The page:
“I’ve lived in Logan Square for about 20 years now,” says Marc Ruvolo, cofounder of long-running Chicago indie/punk label Johann’s Face. “There’s no record stores or bookstores around here, which is a pain.”
That’s about to change: not one but two new stores selling books and/or records are opening in the neighborhood this week.
Ruvolo’s responsible for one of them, the “science fiction, fantasy, horror bookstore and vinyl store” Bucket o’ Blood Books and Records, opening on June 4 at 2307 N. Milwaukee. A sci-fi fan since age 12—he published his first story at 16—and a punk rocker since shortly thereafter, Ruvolo has amassed an unwieldy hoard of books, records, and memorabilia over the years, and he’ll be culling it for inventory. “Eventually you look at your collection and you ask yourself, why am I hanging on to this? I’ve got so much cool stuff. Nobody ever sees it, and I just figured the store can be my collection.”
The space is 900 square feet, and he intends to fill it as densely as possible. “I like stores that are really packed tightly with stuff,” he says. He’ll be selling merchandise online too, mostly through Amazon Marketplace—pretty much standard operating procedure nowadays.
Ruvolo guesses vinyl will make up a third of the shop’s stock, and as with the books, the inventory will heavily reflect his own preferences—in this case indie rock, punk, and metal. “I’m hoping that being really specific will make it more of a destination for people,” he says. He’ll also be booking live entertainment—both readings and in-store concerts—and hosting a regular writer’s group.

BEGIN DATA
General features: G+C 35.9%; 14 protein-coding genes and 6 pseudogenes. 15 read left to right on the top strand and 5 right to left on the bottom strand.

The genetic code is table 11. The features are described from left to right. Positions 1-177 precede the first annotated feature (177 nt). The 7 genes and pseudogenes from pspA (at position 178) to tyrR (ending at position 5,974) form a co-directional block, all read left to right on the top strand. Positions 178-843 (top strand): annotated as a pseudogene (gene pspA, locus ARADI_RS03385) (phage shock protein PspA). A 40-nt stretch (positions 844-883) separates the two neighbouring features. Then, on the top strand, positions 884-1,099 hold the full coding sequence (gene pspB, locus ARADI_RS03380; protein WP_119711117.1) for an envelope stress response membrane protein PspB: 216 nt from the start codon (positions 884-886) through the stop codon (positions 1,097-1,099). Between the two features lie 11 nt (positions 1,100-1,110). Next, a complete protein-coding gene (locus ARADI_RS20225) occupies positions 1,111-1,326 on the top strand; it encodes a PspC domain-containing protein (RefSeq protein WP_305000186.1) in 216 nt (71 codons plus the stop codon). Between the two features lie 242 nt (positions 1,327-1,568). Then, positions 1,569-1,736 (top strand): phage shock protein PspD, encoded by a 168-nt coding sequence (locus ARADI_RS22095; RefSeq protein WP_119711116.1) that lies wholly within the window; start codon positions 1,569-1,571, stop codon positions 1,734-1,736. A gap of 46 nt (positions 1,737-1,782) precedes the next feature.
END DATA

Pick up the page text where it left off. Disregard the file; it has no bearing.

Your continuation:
The store’s bound to attract fans of Chicago punk and alt-rock, thanks to the legacy Johann’s Face has built here. The label’s catalog is packed with locals—from 90s standbys like the Smoking Popes and Apocalypse Hoboken to newer acts like Das Kapital and the Sass Dragons—and Ruvolo will be selling rarities like deadstock vintage T-shirts from some of the older bands.
Ruvolo says he’s not too worried about how many local bookstores and record stores have closed in recent years—among them Hi-Fi, Metal Haven, the South Loop Powell’s, and the entire Dr. Wax chain. He hopes some of Metal Haven’s customers will find Bucket o’ Blood. “I think people can survive if they’re conservative in what they do,” he says. “You set modest goals, rather than me saying, ‘I’m going to open a huge record store in Logan Square.'”
“I have always done things on the fly,” he continues. “It’s kind of that Little Rascals mentality of ‘let’s put on a show’ type of thing.”
To celebrate its opening Bucket o’ Blood is hosting two shows. At 8 PM on Friday, June 4, Ruvolo will read some of his own short fiction and the Rutabega, aka Indiana singer-songwriter Joshua Wayne Hensley, will play an acoustic set; at 7 PM on Saturday, the Sass Dragons, Das Kapital, and Balls Deep will all play unplugged. Everything’s free, including drinks and barbecue.